C.S. Lewis told me that I'm a mere player on the stage -that the REAL me exists outside of the stage -in the darkened wings and the unseen balconies, and that I can't tap into The Real Me until my part is finished, until I've washed off the stage make-up and hung up the costume... in short: until I die.
This makes absolute sense to me because I feel The Real Me at certain sacred times in my life, and each time I do, I find a sense of home that feels even more HOME than the four walls that house me right now.
Writing does it to me -leaves me with a sense of other-worldliness that feels more like visiting a departed twin I've never met rather than an alien encounter.
Certain songs will transport me to my "other" home, remind me that I'm still playing my part on stage and that there's a wide world waiting in the wings and beyond.
But surely, PRAYER is my biggest, fattest surest freest ticket to my Homeland, to Father and Mother.
Prayer has been my golden ticket in these last years. I always pick up a ONE WAY ticket, fully intending to never leave God's presence, but something always, always pulls me back to the bright draw of the stage lights.
God knows how I can't let go of that stage. Even when we're together, it seems like all I can talk about is The Play. I'm consumed with it.
He knows all about The Play.
He wrote it. He produces it. He is the audience, the crew, the set designer. Alpha and Omega!
I ask Him questions, and sometimes He replies. Sometimes He raises His eyebrow and sometimes He just smiles while I work out answers for myself.
I'm doing a scene right now titled, "Of Mice and Mold."It's really pretty grotesque.
It hold the familiar old plot line of health issues, one that I can't seem to shake. Maybe my character plays the part well? I don't know. This is something I ask Father when I happen to buy a well-intentioned "one way" ticket.
The set looks something like a blue-collar rental, adorned with antiques and dirty clothes. There's a baby painting her own fingernails, a young boy and girl arguing over who called whose imaginary friend stupid, and Me. Me is wearing my LEAST favorite costume: work clothes. I'm curled up in the comfiest chair.
There's a television show on in the background, a nearly empty milk carton in the fridge and leftovers on the counter that have grown some fascinating mounds of mold.
And as I sit with a heating pad on my side, hoping to quell the pain roaring from under my right rib and calm the nausea that comes in dreaded waves, a mouse scurries around the edge of the stage.
I want to care, but I'm too tired. I'm SO tired.
I find that in previous acts, I've had to let go of expectations in my marriage. I've had to leave my 50th anniversary bash and dreams of grey-haired front porch hand-holding in the hands of The Playwright.
THAT was hard.
I yelled into the blackness of the audience at that point.
"You expect me to go along with this?" My hair curled, my body toned and able, my make-up as pristine as was in my power to procure.
It was my DIVA moment, The Diva Scene.
Of Mice and Mold is unfolding in what feels like YEARS away from The Diva Scene. I'm not sassy and stamping my feet. At this point, I'm looked less plucky and more sucky, defeated and tired.
"It's been 5 years," I whisper to the footlights because I know The Director well enough by now to know that HE WILL HEAR ME even if I don't yell, even if I don't stamp, even if I don't speak at all, "and still. I am being asked to give more of my future. I am being asked to give all. I don't know if I can."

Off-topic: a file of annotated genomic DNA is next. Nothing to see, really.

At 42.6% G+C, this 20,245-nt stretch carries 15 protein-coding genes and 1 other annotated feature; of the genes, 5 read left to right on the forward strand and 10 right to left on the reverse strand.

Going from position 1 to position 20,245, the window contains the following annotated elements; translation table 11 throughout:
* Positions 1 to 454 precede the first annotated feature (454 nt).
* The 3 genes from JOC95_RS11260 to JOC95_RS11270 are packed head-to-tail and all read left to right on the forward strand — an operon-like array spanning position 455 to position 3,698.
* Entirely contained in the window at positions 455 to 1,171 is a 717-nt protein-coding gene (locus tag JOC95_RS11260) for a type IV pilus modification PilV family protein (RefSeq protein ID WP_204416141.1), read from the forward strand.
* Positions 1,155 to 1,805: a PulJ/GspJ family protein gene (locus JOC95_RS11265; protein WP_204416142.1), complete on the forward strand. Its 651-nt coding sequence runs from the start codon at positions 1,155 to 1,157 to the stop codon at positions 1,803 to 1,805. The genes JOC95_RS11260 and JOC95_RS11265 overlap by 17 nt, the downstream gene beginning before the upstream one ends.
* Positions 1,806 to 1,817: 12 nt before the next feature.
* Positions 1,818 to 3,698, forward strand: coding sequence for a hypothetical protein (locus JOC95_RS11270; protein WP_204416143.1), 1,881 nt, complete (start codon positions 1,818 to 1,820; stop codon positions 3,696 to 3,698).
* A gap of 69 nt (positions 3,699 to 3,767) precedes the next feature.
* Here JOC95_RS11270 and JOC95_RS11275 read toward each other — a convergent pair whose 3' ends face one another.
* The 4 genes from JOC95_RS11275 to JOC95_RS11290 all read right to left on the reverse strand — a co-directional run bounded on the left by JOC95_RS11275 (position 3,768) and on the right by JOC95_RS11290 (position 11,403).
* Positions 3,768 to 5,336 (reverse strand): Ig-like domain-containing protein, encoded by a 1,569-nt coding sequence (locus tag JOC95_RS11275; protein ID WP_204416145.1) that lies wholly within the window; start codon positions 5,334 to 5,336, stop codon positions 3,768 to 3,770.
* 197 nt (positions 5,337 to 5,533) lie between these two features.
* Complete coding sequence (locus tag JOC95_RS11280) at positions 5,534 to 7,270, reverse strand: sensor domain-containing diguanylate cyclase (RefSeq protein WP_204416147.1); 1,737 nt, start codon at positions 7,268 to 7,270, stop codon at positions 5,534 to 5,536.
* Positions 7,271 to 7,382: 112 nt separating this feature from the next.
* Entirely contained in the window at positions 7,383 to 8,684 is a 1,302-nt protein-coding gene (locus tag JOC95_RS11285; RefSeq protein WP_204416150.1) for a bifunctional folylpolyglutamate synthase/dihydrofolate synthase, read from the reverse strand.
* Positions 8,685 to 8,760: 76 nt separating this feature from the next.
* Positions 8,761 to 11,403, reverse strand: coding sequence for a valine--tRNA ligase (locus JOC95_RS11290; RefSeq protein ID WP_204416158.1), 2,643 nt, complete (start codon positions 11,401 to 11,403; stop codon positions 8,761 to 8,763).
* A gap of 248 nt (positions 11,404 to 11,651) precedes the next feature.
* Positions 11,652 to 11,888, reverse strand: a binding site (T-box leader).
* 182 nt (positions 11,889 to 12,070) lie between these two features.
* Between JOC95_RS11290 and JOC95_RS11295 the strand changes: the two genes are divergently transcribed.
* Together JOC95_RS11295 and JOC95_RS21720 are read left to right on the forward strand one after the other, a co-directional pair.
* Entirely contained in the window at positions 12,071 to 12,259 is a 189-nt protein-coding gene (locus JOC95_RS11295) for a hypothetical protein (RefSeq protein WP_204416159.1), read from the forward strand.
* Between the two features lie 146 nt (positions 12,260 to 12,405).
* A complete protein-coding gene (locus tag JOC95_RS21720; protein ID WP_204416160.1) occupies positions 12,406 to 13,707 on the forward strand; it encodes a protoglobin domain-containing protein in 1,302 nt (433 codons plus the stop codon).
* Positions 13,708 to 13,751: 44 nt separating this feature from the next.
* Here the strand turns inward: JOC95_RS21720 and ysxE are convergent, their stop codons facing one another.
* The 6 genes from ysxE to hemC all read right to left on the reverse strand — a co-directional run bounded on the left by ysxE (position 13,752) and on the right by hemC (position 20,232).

Can I surrender my ENTIRE future to God? Can I trust Him with my health and my kids and my bank account?
With the mice?
I haven't even mentioned the mold!
These are the questions I put at His feet on my Prayer Train visits.
His answers are always so pure and delicious.
"Stop worrying about The Play, Alicia," He closes His eyes to match my closed eyes, "And let Me."
His calming words make the mice and mold feel like distant pebbles in my shoes -the kind I kick out in an instant. I remember that The Play is a blip on the radar. It's so easy to forget, so easy to get wrapped up in my lines, the set, the banter.
At that moment, the Real Alicia and The Real Father touch souls so intimately and deeply that I can't imagine ever opening my eyes and breaking our connection. In that moment, God knows my deepest longings to live a life filled with Mother Teresa's charity, C.S. Lewis' wisdom, and Erma Bombeck's humor. He knows my shame, my strength, my fears and my hopes. It is the most vulnerable love I know. I am completely exposed, yet all around me is insurmountable support.
It is Heaven on Earth.
And I CLING to it right up until the mouse scurries across from stage right, and then my eyes fly open. I'm back.
The Plot floods my mind: get the nail polish away from the baby, keep the chocolate from the dog. Put the fighting children outside, and don't forget to eat even if everything makes me sick. Do I have any bleach? Can I make it to the store? Does anyone have any clean clothes?
My serenity is threatened constantly on stage -maintained only by the heavenly hangover that comes when I access my Real Me, my True Home.
I remember today is just today, and my only job is to be as present as I can be in it for God has a new act around every corner.
The great tragedies only come when I spend my time trying to predict and manage the upcoming acts -to grieve over my mistakes in the acts I left behind. I try to balance every scene all at once instead of simply playing the one at hand and leaving the managing and writing to God.
Tonight, I touched The Real Me.
This makes the impending tomorrow easier. Though the mold will grow and the mice will somehow find their way from the barn to my home and the pain in my body will insist on playing it's own shadowy part... I remember the Play is just The Play.
And God, who is within and without, knows me very, very well.